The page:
Culture Feature

Meghan Markle And 10 Other Celebrities Open About Their Miscarriages

Miscarriages are deeply painful and personal. Some brave women have chosen to open up about their miscarriages in order to help others remember they're not alone.

Miscarriages are incredibly painful, personal events.

They're also shockingly common. Somewhere from 10 to 20% of pregnancies end in miscarriages, according to the Mayo Clinic, though the number may be much higher because many women don't realize they're pregnant.

Celebrities are not immune from reality. Some have eve chosen to share their stories in an effort to make other families feel less alone in their grief.

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Carrie Underwood

All you need to know.

Full Name: Carrie Marie Underwood

Date of Birth: March 10, 1983

Born: Checotah, OK

Occupation: Singer, songwriter

Status: Married to Mike Fisher (2010)

Children: 1 (another on the way)

From American Idol to the A-list, singer Carrie Underwood has come a long way from her humble start. The Oklahoma native is a superstar, showing that a reality show can catapult an unknown country girl into the limelight. With a voice that's arguably one of today's best and a look that keeps our eyes glued on the golden goddess, Underwood is the country-pop princess we're glad took home the Idol crown. Here's more to know about Underwood and why she's still America's favorite.

Season 4 Standout

Fans first got a glimpse of Underwood and heard her remarkable sound on Season 4 of American Idol. The country cutie may have been a stranger to the spotlight, but her voice told another story. Even the ever-scowling Simon Cowell couldn't help but smile when Underwood stepped on stage. Underwood was declared the season's winner, making 2005 her breakout year. She went on to record her first single, "Inside Your Heaven," and it debuted at #1 on the US Billboard Hot 100 – the first country music single to ever score this debut spot. Underwood was soaring and her flight still hasn't stopped.

Her Top Tunes

Underwood has recorded dozens of songs which showcase her versatility and passion. For fans, it's hard to pick a favorite, but some songs have won the popularity contest. Some of Underwood's most notable hits include "Before He Cheats," "Jesus, Take the Wheel," "Cowboy Casanova," "So Small," "Last Name," and "Cry Pretty." Whether a beautiful ballad or an up-tempo tune, Underwood belts it out with an energetic ease. She's a natural, with talent that's rare and remarkable, always leaving fans wanting for more.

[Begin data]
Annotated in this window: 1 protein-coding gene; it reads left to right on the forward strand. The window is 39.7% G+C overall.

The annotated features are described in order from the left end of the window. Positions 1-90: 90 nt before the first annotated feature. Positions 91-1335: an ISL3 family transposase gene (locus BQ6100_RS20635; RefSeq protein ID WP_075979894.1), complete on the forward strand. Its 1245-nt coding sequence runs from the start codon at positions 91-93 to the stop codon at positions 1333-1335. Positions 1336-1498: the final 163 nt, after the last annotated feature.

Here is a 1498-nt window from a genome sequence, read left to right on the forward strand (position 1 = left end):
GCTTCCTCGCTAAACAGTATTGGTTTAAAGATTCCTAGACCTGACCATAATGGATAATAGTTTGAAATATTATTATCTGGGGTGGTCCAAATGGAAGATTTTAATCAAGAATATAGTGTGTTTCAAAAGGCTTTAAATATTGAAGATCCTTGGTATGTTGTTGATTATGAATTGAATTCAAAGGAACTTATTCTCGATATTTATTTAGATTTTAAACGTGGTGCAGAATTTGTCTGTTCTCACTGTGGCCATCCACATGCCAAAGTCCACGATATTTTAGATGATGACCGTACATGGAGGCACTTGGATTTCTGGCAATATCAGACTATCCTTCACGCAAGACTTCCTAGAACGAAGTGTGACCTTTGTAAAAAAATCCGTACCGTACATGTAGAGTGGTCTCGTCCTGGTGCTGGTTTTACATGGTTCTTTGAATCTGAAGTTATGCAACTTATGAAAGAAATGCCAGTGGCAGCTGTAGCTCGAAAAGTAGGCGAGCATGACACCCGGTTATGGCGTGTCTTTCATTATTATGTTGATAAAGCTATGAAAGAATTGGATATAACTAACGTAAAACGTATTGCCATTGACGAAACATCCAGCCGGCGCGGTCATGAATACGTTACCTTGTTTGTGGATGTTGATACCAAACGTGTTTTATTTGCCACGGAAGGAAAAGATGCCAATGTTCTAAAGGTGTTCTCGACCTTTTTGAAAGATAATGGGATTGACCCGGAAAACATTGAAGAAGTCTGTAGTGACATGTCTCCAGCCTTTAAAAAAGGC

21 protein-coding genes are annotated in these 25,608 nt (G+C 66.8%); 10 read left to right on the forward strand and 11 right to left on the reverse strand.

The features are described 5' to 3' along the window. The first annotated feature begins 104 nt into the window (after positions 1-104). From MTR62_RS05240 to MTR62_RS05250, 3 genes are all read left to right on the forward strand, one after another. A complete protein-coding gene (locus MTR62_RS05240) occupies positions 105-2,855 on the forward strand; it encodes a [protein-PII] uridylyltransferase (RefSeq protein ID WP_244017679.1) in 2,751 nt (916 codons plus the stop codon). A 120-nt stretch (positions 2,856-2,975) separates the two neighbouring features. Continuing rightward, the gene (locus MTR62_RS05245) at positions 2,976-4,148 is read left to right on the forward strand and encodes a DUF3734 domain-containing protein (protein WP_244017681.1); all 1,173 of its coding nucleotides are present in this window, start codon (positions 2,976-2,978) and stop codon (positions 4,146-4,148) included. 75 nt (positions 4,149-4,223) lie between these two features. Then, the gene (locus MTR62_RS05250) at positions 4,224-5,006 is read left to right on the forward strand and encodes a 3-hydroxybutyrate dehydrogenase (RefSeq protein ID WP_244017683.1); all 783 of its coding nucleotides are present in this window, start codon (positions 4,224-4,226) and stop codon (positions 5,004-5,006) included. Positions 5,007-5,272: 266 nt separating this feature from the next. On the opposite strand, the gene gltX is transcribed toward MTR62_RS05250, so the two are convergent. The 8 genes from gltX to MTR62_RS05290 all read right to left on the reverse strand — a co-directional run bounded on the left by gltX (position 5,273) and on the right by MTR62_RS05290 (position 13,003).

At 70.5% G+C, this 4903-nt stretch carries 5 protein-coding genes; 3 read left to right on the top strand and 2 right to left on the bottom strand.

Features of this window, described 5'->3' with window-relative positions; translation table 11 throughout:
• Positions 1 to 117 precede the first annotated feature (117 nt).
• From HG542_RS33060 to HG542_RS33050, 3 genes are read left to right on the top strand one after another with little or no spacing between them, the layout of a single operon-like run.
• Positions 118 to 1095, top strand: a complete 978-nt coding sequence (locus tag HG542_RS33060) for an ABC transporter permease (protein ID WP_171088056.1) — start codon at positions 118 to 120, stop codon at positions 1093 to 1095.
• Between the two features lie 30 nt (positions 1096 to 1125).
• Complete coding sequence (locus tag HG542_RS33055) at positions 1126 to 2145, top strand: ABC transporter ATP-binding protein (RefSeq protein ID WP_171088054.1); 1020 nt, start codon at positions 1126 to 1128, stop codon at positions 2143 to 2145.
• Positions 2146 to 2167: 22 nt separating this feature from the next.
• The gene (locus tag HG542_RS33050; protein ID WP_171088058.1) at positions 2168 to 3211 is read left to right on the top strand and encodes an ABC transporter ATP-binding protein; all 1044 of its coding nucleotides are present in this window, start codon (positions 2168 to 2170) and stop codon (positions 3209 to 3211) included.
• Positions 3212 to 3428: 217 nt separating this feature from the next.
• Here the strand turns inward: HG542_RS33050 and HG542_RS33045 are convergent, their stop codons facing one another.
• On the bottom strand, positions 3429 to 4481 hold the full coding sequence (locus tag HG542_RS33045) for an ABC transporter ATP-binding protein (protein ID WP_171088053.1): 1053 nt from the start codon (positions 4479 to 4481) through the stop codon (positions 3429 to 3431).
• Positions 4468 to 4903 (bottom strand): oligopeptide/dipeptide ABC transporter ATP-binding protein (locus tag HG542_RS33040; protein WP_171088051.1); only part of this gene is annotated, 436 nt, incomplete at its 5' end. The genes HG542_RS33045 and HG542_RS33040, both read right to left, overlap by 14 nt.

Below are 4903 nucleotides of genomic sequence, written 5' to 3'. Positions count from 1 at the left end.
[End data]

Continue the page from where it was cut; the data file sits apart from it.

She has won seven Grammys, 10 Billboard Music Awards, 14 Academy of Country Music Awards, 13 AMAs, and more. Space on the shelf is getting slim.

Relationship Rules

Underwood is married to hockey player Mike Fisher. Engaged in '09, they tied the knot the following year. They have one child and another on the way. Family life is something Underwood shares with her fans, proving her down-to-earth personality hasn't been clouded by fame.

Stellar Style

Underwood's style is fashionable and fun. She's sweet and sexy, current and creative. She nails it on the red carpet and takes the stage looking spectacular. Check out some of Underwood's most unbelievable fashion moments.

Melissa A. Kay is a New York-based writer, editor, and content strategist. Follow her work on Popdust as well as sites including TopDust, Chase Bank, P&G,, The Richest, GearBrain, The Journiest, Bella, TrueSelf, Better Homes & Gardens, AMC Daycare, and more.

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Carrie Underwood Roasted Again for Her 'Sunday Night Football' Opening Song

The Best Moments from the 2018 Country Music Awards

Do Networks Even Know What a Musical Is?

Music Lists

The Best Moments from the 2018 Country Music Awards

Country music's biggest night delighted fans.

Whether you're a boot-wearing, truck-driving, dip-chewing, diehard country music fan, or someone who — in the right mood — can casually enjoy the sound of a banjo, you can probably appreciate the spectacle of the Country Music Awards.

On November 14th, Country Music's biggest night returned for a star studded good time in the heart of Nashville. If you missed CBS's live presentation of the awards show, don't worry, because we've compiled a list of the night's top moments to help you feel like you were boot-stomping along with the rest of the crowd in the Bridgestone Arena.

Garth Brooks Opens the Show

E! News

Garth Brooks opened the show with a heartfelt moment. He dedicated the night to the twelve victims of last week's shooting at the country night at the Borderline Bar and Grill in Thousand Oaks, California "On behalf of our country music community, I want to say that tonight's show is lovingly dedicated to the 12 individuals who we lost far too soon just a week ago tonight at the Borderline in Thousand Oaks, California," Brooks said, as phone lights illuminated the somber crowd. "Tonight, let's celebrate their lives." Afterwards, the stadium honored the fallen country music fans with a moment of silence.

Carrie Underwood Reveals the Gender of her Baby

E! News